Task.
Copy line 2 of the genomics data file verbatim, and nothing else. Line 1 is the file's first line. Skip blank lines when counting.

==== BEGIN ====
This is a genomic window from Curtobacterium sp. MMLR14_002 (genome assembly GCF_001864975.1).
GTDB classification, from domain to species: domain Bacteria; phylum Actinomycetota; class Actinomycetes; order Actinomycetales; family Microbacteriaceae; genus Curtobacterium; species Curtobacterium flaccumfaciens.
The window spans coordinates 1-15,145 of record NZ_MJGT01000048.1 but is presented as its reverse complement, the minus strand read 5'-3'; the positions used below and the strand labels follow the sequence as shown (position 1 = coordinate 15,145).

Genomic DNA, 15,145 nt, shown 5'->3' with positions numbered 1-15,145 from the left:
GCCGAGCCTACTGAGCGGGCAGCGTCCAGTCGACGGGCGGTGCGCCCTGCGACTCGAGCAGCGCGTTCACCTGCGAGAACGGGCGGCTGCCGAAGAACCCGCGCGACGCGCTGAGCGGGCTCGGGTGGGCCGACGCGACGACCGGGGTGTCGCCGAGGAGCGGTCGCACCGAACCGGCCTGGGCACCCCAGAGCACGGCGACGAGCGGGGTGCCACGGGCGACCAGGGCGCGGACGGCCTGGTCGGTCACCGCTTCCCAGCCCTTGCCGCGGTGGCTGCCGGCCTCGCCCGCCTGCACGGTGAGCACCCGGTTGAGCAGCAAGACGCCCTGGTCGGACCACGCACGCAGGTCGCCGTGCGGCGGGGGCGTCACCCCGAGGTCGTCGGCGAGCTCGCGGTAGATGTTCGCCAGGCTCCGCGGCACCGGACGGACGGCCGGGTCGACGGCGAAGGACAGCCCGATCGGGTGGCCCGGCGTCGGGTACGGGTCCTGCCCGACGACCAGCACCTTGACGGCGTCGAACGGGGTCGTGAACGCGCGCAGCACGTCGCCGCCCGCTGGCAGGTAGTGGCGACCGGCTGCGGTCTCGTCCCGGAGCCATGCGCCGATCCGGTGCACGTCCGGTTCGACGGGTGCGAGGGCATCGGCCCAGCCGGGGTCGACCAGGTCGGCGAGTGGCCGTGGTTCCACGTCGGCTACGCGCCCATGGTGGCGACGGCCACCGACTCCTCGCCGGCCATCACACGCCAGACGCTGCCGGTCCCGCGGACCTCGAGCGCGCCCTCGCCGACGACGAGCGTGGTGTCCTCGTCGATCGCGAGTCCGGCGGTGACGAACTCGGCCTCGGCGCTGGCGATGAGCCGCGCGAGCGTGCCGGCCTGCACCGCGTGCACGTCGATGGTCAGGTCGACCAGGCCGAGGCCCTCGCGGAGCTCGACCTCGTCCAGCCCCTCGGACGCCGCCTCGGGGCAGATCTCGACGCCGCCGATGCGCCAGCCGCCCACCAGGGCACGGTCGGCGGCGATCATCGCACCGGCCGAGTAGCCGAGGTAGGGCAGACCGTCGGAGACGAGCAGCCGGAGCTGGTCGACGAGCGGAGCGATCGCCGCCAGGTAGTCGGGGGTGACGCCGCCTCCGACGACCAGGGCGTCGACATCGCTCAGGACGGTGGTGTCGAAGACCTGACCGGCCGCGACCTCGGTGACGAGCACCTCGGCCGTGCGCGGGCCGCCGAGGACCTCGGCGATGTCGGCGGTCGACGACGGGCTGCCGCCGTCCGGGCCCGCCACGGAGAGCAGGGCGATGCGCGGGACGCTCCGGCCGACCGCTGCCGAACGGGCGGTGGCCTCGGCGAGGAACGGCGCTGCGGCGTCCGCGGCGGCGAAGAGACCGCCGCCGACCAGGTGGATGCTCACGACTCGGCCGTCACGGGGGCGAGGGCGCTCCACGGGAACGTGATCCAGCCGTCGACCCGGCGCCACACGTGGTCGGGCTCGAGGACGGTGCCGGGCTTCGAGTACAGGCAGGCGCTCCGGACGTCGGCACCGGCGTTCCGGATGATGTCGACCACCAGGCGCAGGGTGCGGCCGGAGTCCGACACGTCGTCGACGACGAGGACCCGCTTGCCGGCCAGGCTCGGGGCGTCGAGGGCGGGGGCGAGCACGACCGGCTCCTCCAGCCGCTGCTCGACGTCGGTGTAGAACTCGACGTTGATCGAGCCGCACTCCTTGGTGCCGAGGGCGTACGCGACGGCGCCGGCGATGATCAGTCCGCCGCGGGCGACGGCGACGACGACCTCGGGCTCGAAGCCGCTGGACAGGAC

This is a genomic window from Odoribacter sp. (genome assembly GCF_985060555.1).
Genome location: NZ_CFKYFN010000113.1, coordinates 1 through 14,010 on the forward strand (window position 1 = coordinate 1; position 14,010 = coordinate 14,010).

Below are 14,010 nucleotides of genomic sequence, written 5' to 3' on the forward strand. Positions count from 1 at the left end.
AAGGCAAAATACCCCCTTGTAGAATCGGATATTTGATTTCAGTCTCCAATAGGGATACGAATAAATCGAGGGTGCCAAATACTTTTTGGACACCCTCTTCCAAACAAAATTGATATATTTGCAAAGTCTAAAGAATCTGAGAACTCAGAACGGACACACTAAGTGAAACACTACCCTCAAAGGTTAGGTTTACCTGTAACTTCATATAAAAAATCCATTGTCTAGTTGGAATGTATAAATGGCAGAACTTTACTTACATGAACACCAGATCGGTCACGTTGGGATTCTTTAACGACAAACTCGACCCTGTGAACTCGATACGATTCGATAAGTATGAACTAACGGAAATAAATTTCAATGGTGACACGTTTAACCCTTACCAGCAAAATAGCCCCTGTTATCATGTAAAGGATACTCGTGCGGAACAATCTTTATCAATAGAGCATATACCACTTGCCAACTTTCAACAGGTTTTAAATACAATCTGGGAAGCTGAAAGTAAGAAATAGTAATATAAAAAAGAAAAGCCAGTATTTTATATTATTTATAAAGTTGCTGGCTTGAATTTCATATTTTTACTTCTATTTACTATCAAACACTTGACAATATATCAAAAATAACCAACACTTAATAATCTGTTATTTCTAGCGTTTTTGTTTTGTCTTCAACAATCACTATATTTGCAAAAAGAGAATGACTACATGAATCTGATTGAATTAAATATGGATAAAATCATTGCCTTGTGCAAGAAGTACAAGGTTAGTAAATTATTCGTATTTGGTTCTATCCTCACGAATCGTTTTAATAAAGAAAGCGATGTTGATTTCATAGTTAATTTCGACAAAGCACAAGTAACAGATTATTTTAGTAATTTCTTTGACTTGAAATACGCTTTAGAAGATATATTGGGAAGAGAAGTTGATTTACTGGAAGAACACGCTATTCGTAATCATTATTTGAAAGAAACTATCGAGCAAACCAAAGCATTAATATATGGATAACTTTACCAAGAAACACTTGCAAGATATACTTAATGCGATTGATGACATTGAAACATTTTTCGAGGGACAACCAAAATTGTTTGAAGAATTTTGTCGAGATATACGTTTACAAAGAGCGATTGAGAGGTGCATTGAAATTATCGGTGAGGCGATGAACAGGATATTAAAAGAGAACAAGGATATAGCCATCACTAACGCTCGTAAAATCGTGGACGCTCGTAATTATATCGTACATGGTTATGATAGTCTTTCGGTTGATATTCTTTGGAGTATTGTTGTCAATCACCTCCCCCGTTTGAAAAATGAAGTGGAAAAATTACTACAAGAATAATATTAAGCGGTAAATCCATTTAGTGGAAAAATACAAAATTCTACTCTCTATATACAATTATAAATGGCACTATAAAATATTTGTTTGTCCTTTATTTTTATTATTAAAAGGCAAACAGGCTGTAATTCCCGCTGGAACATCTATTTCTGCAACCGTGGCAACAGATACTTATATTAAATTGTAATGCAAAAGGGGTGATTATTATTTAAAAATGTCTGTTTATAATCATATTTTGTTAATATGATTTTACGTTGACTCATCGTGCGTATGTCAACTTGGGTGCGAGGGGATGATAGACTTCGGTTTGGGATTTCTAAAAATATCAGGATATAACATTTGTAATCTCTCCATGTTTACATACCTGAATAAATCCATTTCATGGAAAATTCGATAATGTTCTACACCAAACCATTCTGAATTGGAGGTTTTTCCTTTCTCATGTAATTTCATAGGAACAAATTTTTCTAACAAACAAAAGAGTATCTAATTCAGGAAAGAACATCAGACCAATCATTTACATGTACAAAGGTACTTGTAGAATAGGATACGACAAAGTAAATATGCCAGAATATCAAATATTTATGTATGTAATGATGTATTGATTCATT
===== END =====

GTDB classification, from domain to species: domain Bacteria; phylum Actinomycetota; class Actinomycetes; order Actinomycetales; family Microbacteriaceae; genus Curtobacterium; species Curtobacterium flaccumfaciens.